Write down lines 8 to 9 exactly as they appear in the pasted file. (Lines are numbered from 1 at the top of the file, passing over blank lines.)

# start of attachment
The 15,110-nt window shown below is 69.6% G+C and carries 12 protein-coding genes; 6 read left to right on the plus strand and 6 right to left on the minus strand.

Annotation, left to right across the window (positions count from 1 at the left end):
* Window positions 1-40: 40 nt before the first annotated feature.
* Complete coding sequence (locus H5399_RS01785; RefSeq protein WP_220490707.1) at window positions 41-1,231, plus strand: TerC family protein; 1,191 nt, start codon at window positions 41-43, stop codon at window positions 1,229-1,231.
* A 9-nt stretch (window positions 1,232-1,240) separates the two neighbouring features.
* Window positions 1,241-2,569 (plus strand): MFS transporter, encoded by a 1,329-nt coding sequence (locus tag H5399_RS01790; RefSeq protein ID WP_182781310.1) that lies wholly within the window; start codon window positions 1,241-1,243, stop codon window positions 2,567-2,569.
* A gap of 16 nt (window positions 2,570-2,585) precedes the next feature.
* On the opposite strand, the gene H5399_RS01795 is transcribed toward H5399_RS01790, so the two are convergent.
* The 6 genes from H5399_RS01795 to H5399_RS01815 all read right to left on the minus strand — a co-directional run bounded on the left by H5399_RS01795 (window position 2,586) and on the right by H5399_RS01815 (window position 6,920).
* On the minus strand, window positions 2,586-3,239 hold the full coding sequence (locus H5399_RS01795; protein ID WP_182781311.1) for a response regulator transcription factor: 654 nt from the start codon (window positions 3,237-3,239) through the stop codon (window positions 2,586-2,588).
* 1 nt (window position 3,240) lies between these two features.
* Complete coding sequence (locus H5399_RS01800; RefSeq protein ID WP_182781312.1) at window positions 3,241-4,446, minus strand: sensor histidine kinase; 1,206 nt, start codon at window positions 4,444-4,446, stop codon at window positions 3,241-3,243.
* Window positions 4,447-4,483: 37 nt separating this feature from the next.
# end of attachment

* On the opposite strand, the gene H5399_RS01795 is transcribed toward H5399_RS01790, so the two are convergent.
* The 6 genes from H5399_RS01795 to H5399_RS01815 all read right to left on the minus strand — a co-directional run bounded on the left by H5399_RS01795 (window position 2,586) and on the right by H5399_RS01815 (window position 6,920).